Markham Farm

Sustainable, innovative and delicious!

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Welcome to Markham Farm

Upcoming Speech: North Country Sustainability Center

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I will next be speaking on April 15th at 2pm at the North Country Sustainability Center in Ashburnham, MA. The North Country Sustainability Center is really an amazing project, and I commend it to your consideration both for your support/participation (if you are nearby) or perhaps as a model for community-driven cooperative enterprise. You can find their website here: http://


Pressure Canning vs. Pressure Cooking

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Pressure canning and pressure cooking both use increased pressure to change the boiling point of water. Under higher pressures, the temperature at which water boils increases, thereby allowing the contents under pressure to cook at a higher temperature.

This much, at least, pressure canning and pressure cooking have in common. But beyond this, there are important differences.

The purpose of pressure cooking is to save time and energy. Using the higher temperatures and pressures, my Fagor pressure cooker will allow me to cook a batch of beans in 45 minutes that would otherwise require all day to cook. Beef stew cooks up in less than half an hour.

Because of the higher temperatures, when the cooking time is completed, most pressure cooker manufacturers instruct you to artificially lower the pressure quickly, either by releasing steam through a valve or by placing the cooker under cold running water. This reduces the risk of running dry and scorching or overcooking.

The purpose of pressure canning is to kill botulism spoors while producing a proper seal for glass jars containing liquid. Any other purpose, such as cooking the contents, is incidental. But since the contents are immersed in liquid in the jars, there is no danger of running dry.

The headspace allowed in the jars while pressure canning will vary from 1/2" to 1" depending on how long the jars are processed. The head space allows for expansion of the contents, forcing out excess air, and then establishing a solid vacuum seal. Too much headspace could allow food to oxidize, whereas too little headspace will result in some of the food being forced out of the jar during processing, which could prevent a good seal.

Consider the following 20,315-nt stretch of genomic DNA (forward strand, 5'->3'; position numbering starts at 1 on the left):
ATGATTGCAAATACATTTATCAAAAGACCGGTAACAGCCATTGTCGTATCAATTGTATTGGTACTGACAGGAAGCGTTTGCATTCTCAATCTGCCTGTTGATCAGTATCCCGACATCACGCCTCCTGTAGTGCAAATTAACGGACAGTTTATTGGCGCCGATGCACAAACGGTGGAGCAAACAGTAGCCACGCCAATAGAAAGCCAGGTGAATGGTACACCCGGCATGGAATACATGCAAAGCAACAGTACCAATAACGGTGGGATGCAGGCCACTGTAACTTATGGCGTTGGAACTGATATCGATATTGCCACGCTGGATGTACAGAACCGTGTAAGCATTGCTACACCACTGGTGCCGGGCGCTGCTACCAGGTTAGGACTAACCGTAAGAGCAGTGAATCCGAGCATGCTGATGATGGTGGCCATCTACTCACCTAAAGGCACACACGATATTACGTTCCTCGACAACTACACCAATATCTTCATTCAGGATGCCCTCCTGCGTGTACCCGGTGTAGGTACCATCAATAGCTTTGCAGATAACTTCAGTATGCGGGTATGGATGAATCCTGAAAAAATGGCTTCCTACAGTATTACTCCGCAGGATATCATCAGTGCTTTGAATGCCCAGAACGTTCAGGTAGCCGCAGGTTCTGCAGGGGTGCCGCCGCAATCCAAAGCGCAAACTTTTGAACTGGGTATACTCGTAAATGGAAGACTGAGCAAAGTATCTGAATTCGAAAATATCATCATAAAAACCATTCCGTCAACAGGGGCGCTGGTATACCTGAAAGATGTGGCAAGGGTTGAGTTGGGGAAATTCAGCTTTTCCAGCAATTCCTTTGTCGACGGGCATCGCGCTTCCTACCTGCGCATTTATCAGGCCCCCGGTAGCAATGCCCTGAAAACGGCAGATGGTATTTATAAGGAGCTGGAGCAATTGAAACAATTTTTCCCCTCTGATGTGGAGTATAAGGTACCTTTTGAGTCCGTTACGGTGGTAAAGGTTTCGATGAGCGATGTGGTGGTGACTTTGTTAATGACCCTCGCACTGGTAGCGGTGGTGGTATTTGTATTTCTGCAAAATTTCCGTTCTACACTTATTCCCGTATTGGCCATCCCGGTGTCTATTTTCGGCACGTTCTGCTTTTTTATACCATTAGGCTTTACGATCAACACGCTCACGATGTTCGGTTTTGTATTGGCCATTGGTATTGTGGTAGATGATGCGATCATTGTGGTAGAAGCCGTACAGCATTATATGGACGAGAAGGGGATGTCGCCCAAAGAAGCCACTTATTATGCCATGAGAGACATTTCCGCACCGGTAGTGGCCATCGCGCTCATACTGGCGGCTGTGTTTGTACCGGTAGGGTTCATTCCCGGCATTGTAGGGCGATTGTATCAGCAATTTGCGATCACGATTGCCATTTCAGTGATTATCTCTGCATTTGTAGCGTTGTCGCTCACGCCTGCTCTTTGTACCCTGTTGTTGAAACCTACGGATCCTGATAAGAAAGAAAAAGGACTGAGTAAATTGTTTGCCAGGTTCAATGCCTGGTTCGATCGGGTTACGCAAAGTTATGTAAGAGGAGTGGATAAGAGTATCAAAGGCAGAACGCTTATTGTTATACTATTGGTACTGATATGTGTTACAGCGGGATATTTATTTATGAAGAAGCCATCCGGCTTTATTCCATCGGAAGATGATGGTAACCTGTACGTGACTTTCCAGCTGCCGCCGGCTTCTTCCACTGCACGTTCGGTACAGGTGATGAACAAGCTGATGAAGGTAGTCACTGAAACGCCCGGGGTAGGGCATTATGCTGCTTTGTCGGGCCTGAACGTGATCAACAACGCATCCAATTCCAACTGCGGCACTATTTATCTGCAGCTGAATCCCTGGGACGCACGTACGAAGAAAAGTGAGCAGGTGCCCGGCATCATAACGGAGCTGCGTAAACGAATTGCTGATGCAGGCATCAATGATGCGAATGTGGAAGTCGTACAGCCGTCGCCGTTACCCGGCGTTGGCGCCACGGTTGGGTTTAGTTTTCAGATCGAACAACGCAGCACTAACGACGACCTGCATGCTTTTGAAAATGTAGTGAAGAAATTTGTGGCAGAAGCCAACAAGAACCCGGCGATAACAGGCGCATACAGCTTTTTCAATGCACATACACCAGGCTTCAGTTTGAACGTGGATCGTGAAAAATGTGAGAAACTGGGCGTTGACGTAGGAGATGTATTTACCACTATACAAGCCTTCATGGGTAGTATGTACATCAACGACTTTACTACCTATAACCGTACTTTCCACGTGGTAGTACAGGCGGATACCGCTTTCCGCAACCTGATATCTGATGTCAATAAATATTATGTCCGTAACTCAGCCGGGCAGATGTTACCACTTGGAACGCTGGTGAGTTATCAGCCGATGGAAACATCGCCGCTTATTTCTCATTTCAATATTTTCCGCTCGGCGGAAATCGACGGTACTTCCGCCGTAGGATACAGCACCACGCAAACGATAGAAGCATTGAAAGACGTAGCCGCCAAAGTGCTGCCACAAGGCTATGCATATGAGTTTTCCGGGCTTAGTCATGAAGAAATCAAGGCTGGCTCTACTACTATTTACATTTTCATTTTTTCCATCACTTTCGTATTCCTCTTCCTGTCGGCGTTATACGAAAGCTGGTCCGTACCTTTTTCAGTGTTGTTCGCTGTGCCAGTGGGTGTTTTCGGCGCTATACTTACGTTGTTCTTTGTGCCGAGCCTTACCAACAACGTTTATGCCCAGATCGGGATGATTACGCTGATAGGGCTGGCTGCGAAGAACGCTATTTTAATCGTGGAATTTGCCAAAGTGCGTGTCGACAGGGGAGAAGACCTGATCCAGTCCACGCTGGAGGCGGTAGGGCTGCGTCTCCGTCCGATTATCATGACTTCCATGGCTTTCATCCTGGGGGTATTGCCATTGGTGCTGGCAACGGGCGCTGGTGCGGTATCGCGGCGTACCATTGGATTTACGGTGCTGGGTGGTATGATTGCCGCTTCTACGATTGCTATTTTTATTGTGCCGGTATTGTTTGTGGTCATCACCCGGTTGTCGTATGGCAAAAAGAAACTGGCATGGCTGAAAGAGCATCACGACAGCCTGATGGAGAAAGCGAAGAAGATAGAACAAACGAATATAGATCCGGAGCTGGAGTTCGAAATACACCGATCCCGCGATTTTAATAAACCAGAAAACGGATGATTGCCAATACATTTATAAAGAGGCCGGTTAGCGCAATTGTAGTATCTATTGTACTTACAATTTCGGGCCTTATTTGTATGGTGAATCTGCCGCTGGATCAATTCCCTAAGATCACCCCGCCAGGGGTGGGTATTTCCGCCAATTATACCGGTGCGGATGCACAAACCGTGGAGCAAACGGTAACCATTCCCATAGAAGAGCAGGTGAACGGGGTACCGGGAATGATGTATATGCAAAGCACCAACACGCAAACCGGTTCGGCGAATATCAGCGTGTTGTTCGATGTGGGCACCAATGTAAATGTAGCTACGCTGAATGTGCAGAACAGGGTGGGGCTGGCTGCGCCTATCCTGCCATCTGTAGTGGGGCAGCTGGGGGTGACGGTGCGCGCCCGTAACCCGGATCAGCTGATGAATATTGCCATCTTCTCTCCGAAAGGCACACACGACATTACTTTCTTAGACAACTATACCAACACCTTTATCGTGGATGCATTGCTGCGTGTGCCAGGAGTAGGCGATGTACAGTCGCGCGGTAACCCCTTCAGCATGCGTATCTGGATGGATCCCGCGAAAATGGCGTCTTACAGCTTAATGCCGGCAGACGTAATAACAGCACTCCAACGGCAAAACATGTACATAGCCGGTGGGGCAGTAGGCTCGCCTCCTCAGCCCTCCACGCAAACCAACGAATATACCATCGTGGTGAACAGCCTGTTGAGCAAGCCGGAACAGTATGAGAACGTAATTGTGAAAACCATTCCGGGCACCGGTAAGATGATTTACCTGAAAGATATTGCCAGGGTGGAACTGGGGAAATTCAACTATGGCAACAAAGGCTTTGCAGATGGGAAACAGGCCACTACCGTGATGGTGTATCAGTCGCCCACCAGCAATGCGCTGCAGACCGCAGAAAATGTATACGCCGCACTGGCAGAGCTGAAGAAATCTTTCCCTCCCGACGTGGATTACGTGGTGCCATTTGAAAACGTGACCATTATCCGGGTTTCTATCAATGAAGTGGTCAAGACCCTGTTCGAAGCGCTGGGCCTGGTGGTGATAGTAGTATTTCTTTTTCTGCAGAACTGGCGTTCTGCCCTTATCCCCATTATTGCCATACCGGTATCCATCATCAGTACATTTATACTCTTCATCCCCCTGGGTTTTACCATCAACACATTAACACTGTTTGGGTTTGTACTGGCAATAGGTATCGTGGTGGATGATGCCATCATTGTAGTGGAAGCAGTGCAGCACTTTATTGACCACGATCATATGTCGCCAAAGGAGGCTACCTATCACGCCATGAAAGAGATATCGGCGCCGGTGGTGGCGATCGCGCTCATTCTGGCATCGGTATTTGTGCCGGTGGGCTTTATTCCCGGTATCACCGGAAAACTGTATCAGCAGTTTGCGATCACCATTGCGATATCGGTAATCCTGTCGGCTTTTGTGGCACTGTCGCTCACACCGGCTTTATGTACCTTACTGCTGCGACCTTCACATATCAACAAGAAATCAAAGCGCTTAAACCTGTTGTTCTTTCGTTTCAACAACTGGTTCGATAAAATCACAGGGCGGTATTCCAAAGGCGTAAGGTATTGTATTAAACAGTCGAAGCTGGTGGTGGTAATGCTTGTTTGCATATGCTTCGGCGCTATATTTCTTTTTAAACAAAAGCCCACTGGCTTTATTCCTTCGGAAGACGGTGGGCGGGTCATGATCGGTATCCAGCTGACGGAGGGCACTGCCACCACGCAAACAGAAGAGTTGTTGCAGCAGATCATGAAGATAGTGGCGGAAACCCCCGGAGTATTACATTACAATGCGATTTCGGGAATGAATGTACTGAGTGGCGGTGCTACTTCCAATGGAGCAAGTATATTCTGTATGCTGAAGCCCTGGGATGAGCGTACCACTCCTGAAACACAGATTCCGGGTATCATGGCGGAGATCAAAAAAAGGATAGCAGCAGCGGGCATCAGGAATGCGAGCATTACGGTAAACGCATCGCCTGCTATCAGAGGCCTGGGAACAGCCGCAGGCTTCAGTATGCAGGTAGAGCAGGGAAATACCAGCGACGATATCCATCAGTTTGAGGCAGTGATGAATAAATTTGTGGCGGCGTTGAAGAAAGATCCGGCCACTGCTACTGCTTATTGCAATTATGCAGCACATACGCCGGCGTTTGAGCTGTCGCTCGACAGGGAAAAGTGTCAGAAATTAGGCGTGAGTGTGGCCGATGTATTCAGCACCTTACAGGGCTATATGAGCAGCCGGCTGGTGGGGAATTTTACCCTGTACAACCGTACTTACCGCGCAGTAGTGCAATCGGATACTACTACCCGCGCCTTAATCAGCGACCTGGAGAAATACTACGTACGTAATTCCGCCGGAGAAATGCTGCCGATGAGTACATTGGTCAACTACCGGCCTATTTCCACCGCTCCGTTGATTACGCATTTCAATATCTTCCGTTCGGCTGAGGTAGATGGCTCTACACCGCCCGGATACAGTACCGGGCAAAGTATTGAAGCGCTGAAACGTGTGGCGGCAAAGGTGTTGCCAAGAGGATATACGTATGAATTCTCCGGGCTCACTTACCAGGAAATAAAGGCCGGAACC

When the processing time is finished, the jar and the environment surrounding it are at the same pressure and temperature. If, however, the pressure in the canner is suddenly reduced while that in the jars stays the same ... either the contents will be forced out of the jars through the seals or the jars may actually break.

So when the canning time is up, heat should be removed and the canner allowed to reach zero pressure without relieving any of the pressure. This could take as long as half an hour or forty five minutes, but is necessary to produce the desired result of an excellent seal.


Upcoming Speech: Ingalls Memorial Library

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I will be speaking at the Ingalls Memorial Library on Tuesday, January 24th at 7pm. Toadstool Books will provide books for you to purchase, or bring your own copy for me to sign! After the speech, I'll be answering your questions about mini-farming and self-sufficiency.


Upcoming Speech: New Hampshire Liberty Forum

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I will be speaking on mini-farming and why self-sufficiency and re-localized agriculture are prerequisites of freedom at the New Hampshire Liberty Forum on Saturday, February 25, 2012. This is a ticketed event, and you need a ticket to attend.


Slow Updates, but More Books Coming!

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I know ... I know ... I haven't been putting much up here. But I have a good excuse!  Really!

I have three more books coming out next year, and have been busy writing them. Two are done and will be out in the spring, and the last (in progress) will be out in the fall.

After I get this last of the three completed, I'll have more breathing room and will be able to update the site more often.

Meanwhile, I DO answer inquiries I get via the contact page!  Whether you are curious about Sweet Potatoes or how to best handle manure, just get in touch and I'll answer.


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If you could buy only one type of seedling from us, what would it be?

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Deal with Reality, or Reality will Deal with YOU.


If you have collected a large amount of chicken manure from the chicken coop over the winter, please make sure it is composted rather than placed on beds directly. Thermophilic composting as described in our book destroys pathogens; but raw chicken manure can contain both salmonella and e. coli. Even for crops that don't directly touch the ground, splash-up from raindrops can infect food. And, of course, low-growing crops like lettuce or spinach are a particular danger. Non-composted manure is what cause the recent wave of illnesses from spinach.